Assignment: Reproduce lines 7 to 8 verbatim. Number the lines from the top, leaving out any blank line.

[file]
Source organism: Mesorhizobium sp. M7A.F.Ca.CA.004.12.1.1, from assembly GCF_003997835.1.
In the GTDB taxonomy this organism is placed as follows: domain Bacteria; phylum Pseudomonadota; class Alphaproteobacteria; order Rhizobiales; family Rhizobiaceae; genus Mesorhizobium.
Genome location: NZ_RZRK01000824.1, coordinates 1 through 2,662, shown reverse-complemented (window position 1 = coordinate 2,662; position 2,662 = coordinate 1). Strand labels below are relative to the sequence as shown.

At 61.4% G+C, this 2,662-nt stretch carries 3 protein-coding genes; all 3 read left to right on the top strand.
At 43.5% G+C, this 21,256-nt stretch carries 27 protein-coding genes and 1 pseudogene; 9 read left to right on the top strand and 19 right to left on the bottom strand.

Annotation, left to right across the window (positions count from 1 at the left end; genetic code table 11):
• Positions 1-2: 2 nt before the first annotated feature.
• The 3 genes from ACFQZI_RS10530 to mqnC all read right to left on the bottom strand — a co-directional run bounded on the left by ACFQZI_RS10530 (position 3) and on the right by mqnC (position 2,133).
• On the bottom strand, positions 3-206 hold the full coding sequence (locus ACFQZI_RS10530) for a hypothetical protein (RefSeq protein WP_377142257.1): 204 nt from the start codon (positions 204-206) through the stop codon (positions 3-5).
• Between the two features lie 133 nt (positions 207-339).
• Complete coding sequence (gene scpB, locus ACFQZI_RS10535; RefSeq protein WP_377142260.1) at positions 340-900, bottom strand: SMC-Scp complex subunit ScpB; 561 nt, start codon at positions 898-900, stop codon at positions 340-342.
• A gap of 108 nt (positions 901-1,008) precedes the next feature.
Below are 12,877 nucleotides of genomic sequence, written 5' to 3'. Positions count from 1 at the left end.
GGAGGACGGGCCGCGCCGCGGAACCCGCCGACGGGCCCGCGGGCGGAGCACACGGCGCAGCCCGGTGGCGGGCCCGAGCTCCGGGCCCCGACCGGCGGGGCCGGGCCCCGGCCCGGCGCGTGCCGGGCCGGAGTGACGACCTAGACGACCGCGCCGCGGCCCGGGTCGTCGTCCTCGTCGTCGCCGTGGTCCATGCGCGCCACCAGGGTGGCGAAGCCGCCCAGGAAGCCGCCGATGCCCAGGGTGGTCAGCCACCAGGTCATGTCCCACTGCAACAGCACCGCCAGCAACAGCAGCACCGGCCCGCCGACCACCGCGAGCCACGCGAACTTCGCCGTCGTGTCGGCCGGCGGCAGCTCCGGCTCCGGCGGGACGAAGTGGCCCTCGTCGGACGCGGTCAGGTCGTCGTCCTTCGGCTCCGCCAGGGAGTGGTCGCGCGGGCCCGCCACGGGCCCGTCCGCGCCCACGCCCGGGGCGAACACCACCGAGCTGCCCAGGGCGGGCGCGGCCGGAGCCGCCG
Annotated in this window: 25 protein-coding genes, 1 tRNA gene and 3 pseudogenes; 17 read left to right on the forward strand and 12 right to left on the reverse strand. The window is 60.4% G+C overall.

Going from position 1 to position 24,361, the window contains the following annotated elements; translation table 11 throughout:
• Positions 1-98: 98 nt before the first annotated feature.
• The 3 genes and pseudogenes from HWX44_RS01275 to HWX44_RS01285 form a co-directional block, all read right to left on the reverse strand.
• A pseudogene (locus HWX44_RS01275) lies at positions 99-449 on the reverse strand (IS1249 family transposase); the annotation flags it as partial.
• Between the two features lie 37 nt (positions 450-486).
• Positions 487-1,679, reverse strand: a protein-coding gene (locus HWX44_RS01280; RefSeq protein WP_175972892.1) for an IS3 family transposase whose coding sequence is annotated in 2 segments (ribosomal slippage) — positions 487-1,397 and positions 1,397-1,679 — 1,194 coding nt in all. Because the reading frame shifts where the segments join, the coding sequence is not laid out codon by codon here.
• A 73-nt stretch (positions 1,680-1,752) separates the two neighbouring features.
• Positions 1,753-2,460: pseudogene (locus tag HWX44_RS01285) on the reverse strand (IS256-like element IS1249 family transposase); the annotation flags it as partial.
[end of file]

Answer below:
• Positions 1-2: 2 nt before the first annotated feature.
• The 3 genes from ACFQZI_RS10530 to mqnC all read right to left on the bottom strand — a co-directional run bounded on the left by ACFQZI_RS10530 (position 3) and on the right by mqnC (position 2,133).